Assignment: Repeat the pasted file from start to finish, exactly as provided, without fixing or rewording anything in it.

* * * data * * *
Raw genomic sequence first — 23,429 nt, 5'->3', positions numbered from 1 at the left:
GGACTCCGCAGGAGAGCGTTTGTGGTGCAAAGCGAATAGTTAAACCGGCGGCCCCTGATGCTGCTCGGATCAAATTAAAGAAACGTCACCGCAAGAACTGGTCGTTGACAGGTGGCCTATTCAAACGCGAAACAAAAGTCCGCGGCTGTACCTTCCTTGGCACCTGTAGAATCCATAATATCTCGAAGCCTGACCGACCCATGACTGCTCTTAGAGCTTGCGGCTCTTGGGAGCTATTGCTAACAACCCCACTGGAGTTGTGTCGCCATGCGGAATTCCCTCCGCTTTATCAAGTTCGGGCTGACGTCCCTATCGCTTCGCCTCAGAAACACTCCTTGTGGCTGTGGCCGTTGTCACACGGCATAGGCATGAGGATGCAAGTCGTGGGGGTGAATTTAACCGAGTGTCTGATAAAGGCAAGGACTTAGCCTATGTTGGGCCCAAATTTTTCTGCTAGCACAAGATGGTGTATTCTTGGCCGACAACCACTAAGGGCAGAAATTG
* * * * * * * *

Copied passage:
Raw genomic sequence first — 23,429 nt, 5'->3', positions numbered from 1 at the left:
GGACTCCGCAGGAGAGCGTTTGTGGTGCAAAGCGAATAGTTAAACCGGCGGCCCCTGATGCTGCTCGGATCAAATTAAAGAAACGTCACCGCAAGAACTGGTCGTTGACAGGTGGCCTATTCAAACGCGAAACAAAAGTCCGCGGCTGTACCTTCCTTGGCACCTGTAGAATCCATAATATCTCGAAGCCTGACCGACCCATGACTGCTCTTAGAGCTTGCGGCTCTTGGGAGCTATTGCTAACAACCCCACTGGAGTTGTGTCGCCATGCGGAATTCCCTCCGCTTTATCAAGTTCGGGCTGACGTCCCTATCGCTTCGCCTCAGAAACACTCCTTGTGGCTGTGGCCGTTGTCACACGGCATAGGCATGAGGATGCAAGTCGTGGGGGTGAATTTAACCGAGTGTCTGATAAAGGCAAGGACTTAGCCTATGTTGGGCCCAAATTTTTCTGCTAGCACAAGATGGTGTATTCTTGGCCGACAACCACTAAGGGCAGAAATTG